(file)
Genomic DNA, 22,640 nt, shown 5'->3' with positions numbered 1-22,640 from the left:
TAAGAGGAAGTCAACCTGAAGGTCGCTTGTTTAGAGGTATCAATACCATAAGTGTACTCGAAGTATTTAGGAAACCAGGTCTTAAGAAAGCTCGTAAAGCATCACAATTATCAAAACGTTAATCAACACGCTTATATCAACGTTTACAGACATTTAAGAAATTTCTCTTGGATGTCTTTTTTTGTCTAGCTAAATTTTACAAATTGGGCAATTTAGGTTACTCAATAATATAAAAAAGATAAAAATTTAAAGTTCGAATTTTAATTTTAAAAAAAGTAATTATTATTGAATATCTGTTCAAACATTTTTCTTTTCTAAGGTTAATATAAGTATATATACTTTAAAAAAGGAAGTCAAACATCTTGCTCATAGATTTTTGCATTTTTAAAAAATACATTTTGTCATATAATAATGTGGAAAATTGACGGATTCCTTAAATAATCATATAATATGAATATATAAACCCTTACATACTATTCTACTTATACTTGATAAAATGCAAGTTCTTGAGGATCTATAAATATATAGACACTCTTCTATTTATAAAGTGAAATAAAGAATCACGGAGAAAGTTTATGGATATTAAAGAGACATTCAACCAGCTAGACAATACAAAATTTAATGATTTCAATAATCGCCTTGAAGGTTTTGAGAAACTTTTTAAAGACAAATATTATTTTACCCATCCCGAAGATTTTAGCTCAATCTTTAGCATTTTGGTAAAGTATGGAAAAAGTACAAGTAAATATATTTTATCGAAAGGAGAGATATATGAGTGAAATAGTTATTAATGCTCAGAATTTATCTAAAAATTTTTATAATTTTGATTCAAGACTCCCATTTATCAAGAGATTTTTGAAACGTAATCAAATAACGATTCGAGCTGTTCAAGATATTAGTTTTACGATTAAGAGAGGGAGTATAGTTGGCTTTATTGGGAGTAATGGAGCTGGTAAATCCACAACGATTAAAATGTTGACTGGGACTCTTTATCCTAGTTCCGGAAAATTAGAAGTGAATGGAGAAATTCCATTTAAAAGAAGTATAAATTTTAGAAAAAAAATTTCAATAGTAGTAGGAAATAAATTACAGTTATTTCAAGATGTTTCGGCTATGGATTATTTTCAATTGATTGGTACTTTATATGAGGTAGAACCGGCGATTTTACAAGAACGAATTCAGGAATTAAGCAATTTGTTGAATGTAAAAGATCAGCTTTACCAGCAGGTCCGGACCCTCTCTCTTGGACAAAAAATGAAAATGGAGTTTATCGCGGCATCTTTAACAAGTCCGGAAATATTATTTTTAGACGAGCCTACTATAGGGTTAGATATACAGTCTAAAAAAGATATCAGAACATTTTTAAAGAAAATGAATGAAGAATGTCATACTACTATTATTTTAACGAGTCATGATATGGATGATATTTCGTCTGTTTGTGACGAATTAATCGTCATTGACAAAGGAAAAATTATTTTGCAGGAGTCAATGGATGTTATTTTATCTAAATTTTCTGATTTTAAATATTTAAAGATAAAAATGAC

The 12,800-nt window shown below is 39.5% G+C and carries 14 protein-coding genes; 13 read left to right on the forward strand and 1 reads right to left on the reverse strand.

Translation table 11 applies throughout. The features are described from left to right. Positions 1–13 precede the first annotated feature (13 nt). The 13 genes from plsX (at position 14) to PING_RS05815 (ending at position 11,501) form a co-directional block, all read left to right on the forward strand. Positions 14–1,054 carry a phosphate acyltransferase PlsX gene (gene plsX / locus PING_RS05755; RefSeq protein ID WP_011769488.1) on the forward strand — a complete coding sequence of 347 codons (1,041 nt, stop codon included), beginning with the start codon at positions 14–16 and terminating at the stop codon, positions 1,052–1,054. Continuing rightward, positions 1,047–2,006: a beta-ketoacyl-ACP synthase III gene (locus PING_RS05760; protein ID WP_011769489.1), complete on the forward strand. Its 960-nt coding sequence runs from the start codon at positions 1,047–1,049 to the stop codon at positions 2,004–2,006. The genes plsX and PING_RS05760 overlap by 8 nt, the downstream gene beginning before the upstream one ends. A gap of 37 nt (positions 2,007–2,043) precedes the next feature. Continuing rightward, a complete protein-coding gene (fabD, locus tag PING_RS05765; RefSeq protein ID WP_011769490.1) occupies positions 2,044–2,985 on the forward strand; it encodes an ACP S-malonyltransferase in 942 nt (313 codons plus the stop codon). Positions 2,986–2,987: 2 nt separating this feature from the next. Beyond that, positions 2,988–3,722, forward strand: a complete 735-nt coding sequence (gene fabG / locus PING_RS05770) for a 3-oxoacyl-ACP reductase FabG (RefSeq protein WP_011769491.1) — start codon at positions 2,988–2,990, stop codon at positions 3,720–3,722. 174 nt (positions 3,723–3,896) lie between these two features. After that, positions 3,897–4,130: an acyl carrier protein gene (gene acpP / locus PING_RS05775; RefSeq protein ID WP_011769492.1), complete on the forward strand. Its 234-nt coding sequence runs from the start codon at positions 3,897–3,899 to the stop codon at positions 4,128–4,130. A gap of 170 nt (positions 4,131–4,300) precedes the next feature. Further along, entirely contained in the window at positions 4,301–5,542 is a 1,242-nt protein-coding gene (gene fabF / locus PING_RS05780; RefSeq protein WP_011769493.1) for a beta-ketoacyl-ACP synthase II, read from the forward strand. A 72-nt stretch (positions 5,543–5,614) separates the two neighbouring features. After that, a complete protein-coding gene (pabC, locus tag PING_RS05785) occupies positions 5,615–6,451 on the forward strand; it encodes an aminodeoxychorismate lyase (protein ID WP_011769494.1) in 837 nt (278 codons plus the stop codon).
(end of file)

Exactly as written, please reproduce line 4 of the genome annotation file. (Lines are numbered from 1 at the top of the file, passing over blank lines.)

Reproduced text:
Translation table 11 applies throughout. The features are described from left to right. Positions 1–13 precede the first annotated feature (13 nt). The 13 genes from plsX (at position 14) to PING_RS05815 (ending at position 11,501) form a co-directional block, all read left to right on the forward strand. Positions 14–1,054 carry a phosphate acyltransferase PlsX gene (gene plsX / locus PING_RS05755; RefSeq protein ID WP_011769488.1) on the forward strand — a complete coding sequence of 347 codons (1,041 nt, stop codon included), beginning with the start codon at positions 14–16 and terminating at the stop codon, positions 1,052–1,054. Continuing rightward, positions 1,047–2,006: a beta-ketoacyl-ACP synthase III gene (locus PING_RS05760; protein ID WP_011769489.1), complete on the forward strand. Its 960-nt coding sequence runs from the start codon at positions 1,047–1,049 to the stop codon at positions 2,004–2,006. The genes plsX and PING_RS05760 overlap by 8 nt, the downstream gene beginning before the upstream one ends. A gap of 37 nt (positions 2,007–2,043) precedes the next feature. Continuing rightward, a complete protein-coding gene (fabD, locus tag PING_RS05765; RefSeq protein ID WP_011769490.1) occupies positions 2,044–2,985 on the forward strand; it encodes an ACP S-malonyltransferase in 942 nt (313 codons plus the stop codon). Positions 2,986–2,987: 2 nt separating this feature from the next. Beyond that, positions 2,988–3,722, forward strand: a complete 735-nt coding sequence (gene fabG / locus PING_RS05770) for a 3-oxoacyl-ACP reductase FabG (RefSeq protein WP_011769491.1) — start codon at positions 2,988–2,990, stop codon at positions 3,720–3,722. 174 nt (positions 3,723–3,896) lie between these two features. After that, positions 3,897–4,130: an acyl carrier protein gene (gene acpP / locus PING_RS05775; RefSeq protein ID WP_011769492.1), complete on the forward strand. Its 234-nt coding sequence runs from the start codon at positions 3,897–3,899 to the stop codon at positions 4,128–4,130. A gap of 170 nt (positions 4,131–4,300) precedes the next feature. Further along, entirely contained in the window at positions 4,301–5,542 is a 1,242-nt protein-coding gene (gene fabF / locus PING_RS05780; RefSeq protein WP_011769493.1) for a beta-ketoacyl-ACP synthase II, read from the forward strand. A 72-nt stretch (positions 5,543–5,614) separates the two neighbouring features. After that, a complete protein-coding gene (pabC, locus tag PING_RS05785) occupies positions 5,615–6,451 on the forward strand; it encodes an aminodeoxychorismate lyase (protein ID WP_011769494.1) in 837 nt (278 codons plus the stop codon).